I don't bring this up very often, because it usually generates a flood of negative posts. But I have also made what most people would consider a dangerous modification to my VN750. I removed the right front brake rotor and caliper. I felt that the front brakes on the Vulcan were just too touchy and easy to lock up. When I posted about that on here, the response was overwhelmingly negative. But, before ever riding in traffic that way, I tested it over and over again out on a deserted road. I practiced braking over and over again, from 100 mph all the way to a dead stop, keeping the front wheel on the verge of lockup all the way. I found that my stopping distances were unaffected, but the brake was much more controllable. I also intentionally locked up the front wheel a few times, for a fraction of a second, just to make sure it was possible. It took slightly more pressure on the lever, but it could still be locked up at will. Of course, locking up the front brake is not something you want to do, it was just to prove that I still had more than enough braking power.

Everybody also said that with only one front brake, the pads and rotor would wear out faster, and that the brake would get hot and fade a lot faster. That has not happened. How do I know? Because I made that modification over 25,000 miles ago. It has been tested in all kinds of riding, from canyon carving (which I find easy with the stock Vulcan suspension) to long distance riding, to heavy stop and go riding in 120 degree heat. The brake has performed flawlessly, the rotor still looks like new, and there is no excessive pad wear. It does not get hot, and it does not fade. Had I run into any issues with it, I would have immediately put the other brake back. But after 25,000 miles, I consider it proven. Many much larger and heavier bikes only have one front disc. So, it works for me. But would I recommend anybody else make this modification? No way. Why? Because it just might get someone seriously injured or killed, and I sure don't want to be responsible for that.


If what you did works for you, thats fine. But suggesting that it is completely safe, and suggesting that it is ok for someone else do it is a whole nother thing. Jerry.
Back up the bus Jerry and don't be puttin words in my mouth,I never once said that any thing is completely safe modified or not,the very act of riding a bike in it self is dangerous and have you seen what people have done to these things.If you back up a few posts tou will see that I stated if i said if people stayed within their abilities as in mechanical knowledge they should be fine ,ut to satisfy the billions of trial hungry lawyers and Jerry don't listen to anything I have said ,never modify or peronalize your bike without consulting Jerry and I will raise my front end back 3/4 of an inch to suit his riding style and so it will be more stable at speeds below ten MPH,I here by admit that it is a miracle that I have lived rto the ripe old age of 50 and would like to thank Jerry for saving my life and keeping me from killing countless others ,I am truly grateful in my little hillbilly heart.Consider the subject closed I know better than to argue with a man with one brake on the front ,JUst let me ask you did you ever consider a better front tire and a little lighter grip on that front lever before ,of all things ,modifying your motocycle?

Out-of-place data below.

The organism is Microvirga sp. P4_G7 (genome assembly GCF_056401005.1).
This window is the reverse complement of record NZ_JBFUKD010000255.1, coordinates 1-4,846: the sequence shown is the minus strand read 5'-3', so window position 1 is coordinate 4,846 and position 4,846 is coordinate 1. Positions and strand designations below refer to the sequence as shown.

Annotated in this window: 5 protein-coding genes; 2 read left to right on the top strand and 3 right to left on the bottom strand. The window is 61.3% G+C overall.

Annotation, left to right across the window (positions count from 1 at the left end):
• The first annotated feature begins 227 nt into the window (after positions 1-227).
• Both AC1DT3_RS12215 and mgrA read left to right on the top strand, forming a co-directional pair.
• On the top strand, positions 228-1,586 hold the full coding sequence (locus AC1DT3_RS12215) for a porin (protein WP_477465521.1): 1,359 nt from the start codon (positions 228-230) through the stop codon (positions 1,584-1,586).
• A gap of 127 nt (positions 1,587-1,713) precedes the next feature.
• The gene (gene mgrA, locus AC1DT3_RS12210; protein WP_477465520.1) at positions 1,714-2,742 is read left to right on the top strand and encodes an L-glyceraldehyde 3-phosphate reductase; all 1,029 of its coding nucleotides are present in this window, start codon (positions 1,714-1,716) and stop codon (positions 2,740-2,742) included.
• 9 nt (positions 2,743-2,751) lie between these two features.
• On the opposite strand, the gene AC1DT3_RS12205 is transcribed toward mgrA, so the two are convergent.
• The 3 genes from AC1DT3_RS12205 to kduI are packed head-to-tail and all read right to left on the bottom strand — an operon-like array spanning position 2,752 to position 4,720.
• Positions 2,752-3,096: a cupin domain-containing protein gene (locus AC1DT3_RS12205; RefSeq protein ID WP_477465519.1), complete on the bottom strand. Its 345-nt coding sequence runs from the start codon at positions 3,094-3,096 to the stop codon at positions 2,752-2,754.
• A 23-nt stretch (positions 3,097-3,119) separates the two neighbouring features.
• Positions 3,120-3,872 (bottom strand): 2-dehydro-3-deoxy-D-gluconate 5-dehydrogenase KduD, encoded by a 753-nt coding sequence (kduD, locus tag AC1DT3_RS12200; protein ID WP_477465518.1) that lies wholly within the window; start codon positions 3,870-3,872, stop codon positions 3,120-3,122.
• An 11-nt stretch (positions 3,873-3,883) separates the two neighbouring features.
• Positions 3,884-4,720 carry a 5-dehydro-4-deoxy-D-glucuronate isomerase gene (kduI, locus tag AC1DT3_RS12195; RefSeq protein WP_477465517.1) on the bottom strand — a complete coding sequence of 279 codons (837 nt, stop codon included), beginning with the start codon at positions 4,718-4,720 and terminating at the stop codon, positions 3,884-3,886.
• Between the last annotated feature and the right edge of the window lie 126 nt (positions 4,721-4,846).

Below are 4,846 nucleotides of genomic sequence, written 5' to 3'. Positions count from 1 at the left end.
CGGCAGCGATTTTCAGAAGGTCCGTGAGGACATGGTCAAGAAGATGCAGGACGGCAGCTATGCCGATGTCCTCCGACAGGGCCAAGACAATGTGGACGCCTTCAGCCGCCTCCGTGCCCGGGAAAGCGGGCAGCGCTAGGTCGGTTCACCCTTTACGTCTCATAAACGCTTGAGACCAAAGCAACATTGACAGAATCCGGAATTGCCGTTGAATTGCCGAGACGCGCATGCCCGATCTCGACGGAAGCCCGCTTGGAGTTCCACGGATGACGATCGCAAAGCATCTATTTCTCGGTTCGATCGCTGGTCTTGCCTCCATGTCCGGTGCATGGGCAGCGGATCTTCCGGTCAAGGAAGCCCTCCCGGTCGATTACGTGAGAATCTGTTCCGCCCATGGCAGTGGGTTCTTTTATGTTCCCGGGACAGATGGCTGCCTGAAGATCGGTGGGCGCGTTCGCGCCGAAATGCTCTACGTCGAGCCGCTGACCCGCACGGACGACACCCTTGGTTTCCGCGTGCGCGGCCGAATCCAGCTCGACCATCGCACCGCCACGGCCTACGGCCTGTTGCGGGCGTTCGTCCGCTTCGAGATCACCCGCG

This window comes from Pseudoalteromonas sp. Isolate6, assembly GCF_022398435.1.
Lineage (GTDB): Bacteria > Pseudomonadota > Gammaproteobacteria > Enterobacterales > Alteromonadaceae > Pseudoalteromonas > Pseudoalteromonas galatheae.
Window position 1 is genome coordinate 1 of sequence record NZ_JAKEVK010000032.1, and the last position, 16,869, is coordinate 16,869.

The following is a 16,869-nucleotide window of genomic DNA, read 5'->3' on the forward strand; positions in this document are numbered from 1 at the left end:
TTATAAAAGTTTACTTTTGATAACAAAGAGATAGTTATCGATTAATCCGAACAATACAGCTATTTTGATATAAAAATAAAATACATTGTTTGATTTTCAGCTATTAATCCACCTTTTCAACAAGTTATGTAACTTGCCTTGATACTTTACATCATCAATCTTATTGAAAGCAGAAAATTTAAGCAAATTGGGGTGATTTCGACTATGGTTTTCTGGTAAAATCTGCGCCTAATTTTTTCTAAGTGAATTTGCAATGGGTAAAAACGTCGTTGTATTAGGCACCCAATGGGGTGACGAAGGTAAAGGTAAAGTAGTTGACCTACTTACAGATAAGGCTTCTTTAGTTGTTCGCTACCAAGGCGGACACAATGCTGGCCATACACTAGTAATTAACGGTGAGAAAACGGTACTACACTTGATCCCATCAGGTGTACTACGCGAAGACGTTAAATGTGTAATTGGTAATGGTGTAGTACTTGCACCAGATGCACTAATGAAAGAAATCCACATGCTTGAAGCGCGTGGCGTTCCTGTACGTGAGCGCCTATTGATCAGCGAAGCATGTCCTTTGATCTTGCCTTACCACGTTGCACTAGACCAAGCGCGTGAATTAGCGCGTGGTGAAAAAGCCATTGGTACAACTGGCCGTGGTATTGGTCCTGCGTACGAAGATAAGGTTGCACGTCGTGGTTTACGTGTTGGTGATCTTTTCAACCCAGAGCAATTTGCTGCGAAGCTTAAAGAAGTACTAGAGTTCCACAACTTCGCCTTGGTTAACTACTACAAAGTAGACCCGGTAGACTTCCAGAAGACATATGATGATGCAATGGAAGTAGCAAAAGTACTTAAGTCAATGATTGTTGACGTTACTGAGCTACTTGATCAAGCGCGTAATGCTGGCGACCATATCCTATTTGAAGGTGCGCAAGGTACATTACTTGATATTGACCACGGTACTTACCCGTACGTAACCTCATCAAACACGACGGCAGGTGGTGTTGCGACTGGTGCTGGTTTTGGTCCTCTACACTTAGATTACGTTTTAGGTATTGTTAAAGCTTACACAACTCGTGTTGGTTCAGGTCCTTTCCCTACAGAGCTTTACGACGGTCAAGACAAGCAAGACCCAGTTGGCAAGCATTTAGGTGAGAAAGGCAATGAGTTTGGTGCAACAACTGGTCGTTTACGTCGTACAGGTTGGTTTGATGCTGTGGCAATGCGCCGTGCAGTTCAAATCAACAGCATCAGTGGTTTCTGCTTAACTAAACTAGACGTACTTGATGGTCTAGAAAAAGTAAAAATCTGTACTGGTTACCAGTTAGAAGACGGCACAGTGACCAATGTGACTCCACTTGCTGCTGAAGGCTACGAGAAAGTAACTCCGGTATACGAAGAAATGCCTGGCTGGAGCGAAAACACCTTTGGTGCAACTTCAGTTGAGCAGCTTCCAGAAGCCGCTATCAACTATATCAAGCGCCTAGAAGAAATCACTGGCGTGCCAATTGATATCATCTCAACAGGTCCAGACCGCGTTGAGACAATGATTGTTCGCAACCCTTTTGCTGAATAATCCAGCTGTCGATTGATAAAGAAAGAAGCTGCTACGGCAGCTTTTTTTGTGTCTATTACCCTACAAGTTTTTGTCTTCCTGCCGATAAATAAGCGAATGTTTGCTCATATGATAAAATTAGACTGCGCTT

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Sparky!!!
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Wait a sec JERRY... Hold up... didn't you say over and over again, that the wonderful guys in the Kawasaki design department knew what they were doing... and that if they made something a certain way there was a reason behind it. There are many things to tweek and adjust safely... and even the brakes can be moddified... but to remove one rotor on the front with out compensating for the loss of friction is bad juju... A single brake Rotor has been used in stock applications... but those rotors are a lot bigger than ours... Kawasaki used dual rotors on the front suspension to increase stopping friction. If you are wanting a softer lever... get a proportioning valve that would allow you to adjust the amount of fluid going down to the brakes. they sell them for automotive applications at JC WWhitney for less than 20 bucks... just put it inline with the master cylinder b4 the splitter. Bet hey... what do I know, I am just a 31 year old guy that has been building toys since i was a kid and who knows nothing about "Old School" mods.

As for the suspension rework... I would definantly not do any suspension modifications with out getting the proper knowledge first... when I posted that you can lower the back without the front, but not the front with out the back... I got this information from reading a lot on dropped cruisers and from doing research on building a true "Chopper".

But my point wasn't about weather or not you should jop just the front or not... but to have you look at the rear to see if it was dropped... also another subject... you didn't happen to get your bike off of eBay a few weeks ago did you?
 

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The Kawasaki guys did a lot of things right, but not everything. What about the cam chain tensioners? What about the swing arm covers that fall off? What about the joke they call a tool box lid? What about the fact that you have to pull the engine to replace the stator, when an aftermarket company (TOC) came up with a cover that allows you to replace the stator without pulling the engine? I guess Kawasaki wasn't smart enough to figure that one out. And why did they make the stator so weak in the first place? they put way to much brakes on it, and only half enough stator.